Are you taking me seriously?
I’ve said it before, but I’d like to reiterate that an addiction to shopping is similar in many ways to other well-known addictions. It’s not fun, or light-hearted or even to be smiled upon and indulged by others. It doesn’t come from nowhere; there’s always a reason.
This is not just buying the odd thing you don’t really need, or a big shopping splurge. Being a real shopaholic means that your life is totally consumed by it. Addicts devote huge amounts of time and energy to it. Some are bargain-hunters, and spend hours hunting for the cheapest version of a product. Others are serial buy-and-return types. Still others never actually buy very much at all, but spend so much time window shopping or browsing online that it dominates their life. Of course there are some who do spend in an out-of-control way, buying regardless of product price or bank balance. These people end up in crippling debt, all as a result of their “fashionable” addiction.
Shopaholics are not taken seriously, instead they’re derided or glamorised. Unlike alcoholism or an addiction to narcotics, there is no compassion for those “greedy”, “silly” or “materialistic” (usually) women who over-shop.
“Having more things means enjoying life less.”
– April Benson, PhD
There’s a vicious cycle to the addiction.
When I get upset or stressed out I buy myself a treat (or ten) to cheer myself up. Buying more “stuff” makes me feel like a failure, and rocks my financial stability. I get upset and stressed. I’ve lost control.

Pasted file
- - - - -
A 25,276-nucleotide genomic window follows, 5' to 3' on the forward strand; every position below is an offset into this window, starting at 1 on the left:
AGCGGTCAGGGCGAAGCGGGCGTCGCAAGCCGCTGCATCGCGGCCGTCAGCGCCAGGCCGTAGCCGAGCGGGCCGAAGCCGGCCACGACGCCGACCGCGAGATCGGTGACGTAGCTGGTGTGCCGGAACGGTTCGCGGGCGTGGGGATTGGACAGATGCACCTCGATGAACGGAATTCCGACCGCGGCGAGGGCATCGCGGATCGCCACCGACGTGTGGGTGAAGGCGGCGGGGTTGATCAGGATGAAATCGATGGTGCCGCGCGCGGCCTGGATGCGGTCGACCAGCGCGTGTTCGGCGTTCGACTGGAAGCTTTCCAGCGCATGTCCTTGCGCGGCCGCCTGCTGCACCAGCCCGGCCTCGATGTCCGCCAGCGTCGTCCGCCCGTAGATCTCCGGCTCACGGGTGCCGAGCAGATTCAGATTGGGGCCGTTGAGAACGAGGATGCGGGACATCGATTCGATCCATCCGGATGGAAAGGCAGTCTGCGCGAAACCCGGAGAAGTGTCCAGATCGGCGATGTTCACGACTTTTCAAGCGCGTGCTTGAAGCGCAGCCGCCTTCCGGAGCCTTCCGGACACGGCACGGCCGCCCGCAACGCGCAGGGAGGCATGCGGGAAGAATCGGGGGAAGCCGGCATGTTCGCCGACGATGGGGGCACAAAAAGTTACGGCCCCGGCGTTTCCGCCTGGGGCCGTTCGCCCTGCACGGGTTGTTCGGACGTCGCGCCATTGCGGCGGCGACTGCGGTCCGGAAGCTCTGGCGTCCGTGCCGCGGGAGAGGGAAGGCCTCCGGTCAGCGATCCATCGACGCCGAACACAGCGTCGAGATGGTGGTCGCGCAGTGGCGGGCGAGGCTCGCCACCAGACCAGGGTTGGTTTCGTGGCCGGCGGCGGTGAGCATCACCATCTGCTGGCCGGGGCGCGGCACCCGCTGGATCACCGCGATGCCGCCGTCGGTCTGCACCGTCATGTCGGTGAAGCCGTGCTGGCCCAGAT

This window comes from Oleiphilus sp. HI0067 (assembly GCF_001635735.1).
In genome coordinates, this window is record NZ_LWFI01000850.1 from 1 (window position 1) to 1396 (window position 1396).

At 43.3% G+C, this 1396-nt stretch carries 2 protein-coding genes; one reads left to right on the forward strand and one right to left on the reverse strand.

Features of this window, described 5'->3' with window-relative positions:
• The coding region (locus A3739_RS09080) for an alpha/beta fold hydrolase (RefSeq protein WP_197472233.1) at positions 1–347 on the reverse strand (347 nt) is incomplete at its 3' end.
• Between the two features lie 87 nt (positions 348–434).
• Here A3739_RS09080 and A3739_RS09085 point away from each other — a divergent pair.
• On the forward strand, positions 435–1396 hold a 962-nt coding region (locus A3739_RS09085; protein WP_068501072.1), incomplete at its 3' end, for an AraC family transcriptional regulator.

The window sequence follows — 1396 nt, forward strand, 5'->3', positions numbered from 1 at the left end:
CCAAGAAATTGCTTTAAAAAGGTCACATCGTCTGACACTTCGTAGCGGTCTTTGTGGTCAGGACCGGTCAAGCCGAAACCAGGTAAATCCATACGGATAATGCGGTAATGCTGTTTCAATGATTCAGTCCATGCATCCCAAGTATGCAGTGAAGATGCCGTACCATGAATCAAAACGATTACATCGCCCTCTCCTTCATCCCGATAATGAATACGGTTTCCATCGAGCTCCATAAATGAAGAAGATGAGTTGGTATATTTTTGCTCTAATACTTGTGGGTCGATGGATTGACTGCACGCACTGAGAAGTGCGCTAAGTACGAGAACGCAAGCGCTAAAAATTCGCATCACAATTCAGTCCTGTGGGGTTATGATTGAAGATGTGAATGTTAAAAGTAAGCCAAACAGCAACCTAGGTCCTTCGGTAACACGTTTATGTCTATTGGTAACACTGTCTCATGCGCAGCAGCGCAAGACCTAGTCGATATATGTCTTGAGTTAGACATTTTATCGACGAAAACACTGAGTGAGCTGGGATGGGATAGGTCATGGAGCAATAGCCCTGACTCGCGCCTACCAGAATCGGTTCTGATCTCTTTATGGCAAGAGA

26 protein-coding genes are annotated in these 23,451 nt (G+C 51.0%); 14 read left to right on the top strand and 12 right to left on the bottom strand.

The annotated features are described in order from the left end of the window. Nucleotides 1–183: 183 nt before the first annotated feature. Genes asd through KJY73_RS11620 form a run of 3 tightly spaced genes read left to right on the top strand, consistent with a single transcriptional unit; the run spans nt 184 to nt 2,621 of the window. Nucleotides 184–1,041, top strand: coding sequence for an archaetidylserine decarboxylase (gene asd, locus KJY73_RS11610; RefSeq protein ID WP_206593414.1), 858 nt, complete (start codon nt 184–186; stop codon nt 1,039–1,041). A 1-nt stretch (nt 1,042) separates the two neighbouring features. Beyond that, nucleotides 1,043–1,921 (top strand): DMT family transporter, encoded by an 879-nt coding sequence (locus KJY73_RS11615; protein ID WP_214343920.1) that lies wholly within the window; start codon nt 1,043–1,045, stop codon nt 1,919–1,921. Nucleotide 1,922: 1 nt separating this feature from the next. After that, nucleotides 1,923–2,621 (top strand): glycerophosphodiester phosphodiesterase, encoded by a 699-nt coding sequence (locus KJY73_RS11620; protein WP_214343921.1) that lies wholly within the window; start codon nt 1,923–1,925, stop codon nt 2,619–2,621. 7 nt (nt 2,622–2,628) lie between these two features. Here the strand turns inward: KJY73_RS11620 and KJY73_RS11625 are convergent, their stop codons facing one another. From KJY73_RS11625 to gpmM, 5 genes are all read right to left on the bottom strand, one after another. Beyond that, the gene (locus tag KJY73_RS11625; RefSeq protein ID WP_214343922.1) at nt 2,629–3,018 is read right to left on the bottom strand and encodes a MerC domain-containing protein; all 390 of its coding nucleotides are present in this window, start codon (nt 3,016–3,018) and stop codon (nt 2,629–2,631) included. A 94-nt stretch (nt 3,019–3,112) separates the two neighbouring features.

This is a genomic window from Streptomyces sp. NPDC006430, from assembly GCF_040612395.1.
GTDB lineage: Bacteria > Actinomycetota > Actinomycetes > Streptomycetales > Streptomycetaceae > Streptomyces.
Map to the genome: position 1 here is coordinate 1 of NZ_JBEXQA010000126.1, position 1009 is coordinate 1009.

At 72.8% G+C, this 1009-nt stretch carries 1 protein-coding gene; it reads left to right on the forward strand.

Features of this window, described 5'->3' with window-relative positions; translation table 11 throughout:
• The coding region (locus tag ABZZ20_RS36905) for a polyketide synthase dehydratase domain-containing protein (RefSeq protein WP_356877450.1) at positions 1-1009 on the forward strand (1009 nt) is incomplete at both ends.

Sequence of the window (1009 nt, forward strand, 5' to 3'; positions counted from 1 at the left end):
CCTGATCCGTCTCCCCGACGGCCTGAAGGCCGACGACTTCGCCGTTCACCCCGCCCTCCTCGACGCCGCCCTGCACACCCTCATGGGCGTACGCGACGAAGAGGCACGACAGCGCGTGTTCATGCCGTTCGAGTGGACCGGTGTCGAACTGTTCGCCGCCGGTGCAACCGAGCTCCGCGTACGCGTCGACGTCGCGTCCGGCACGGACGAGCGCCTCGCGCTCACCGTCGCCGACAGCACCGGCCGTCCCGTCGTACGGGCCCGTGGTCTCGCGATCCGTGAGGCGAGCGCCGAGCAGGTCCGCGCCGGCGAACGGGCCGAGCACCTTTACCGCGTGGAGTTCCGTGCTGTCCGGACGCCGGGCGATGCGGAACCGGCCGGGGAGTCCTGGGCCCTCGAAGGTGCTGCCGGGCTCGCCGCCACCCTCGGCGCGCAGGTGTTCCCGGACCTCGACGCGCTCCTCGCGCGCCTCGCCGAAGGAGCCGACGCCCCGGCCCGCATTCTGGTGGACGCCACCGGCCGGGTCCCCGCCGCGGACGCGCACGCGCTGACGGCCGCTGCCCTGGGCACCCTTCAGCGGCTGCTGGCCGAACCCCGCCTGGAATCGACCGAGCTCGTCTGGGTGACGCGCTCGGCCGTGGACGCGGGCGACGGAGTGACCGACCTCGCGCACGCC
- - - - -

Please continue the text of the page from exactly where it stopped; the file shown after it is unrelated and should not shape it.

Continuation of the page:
I feel rubbish when I lose control; in fact, I’m a control freak. I’m extremely uncomfortable when I’m not able to direct my life, like a play.
Getting dumped, being made redundant or losing a loved one; these are the kind of thing we can’t do anything about. I handle this kind of situation spectacularly badly. I try to find a reason, or some way that it was “my fault”. At least if it’s my fault, that means I can just go back and change whatever I was doing wrong, and then everything will be alright again.
Sometimes the company you work for can’t afford the staff salaries. Sometimes he’s “just not that into you”. Sometimes someone dies before you get a chance to tell them how much you love them. It’s not in your sphere of control; there’s nothing you can do.
When things like this happen, joy and self-esteem are sapped, and I snap. I shop. I think it will bring me joy, boost my self-esteem. Perhaps it will give me back control; over what I look like, what I own. The reverse is true. The cycle begins.
Life’s sometimes like a pressure cooker, and it’s tough trying not to explode.
Somehow, you have to release the tension. Whether that’s through exercise, yoga, meditation or whatever. Just please don’t make the mistake of thinking that a trip to the shops will help. It won’t.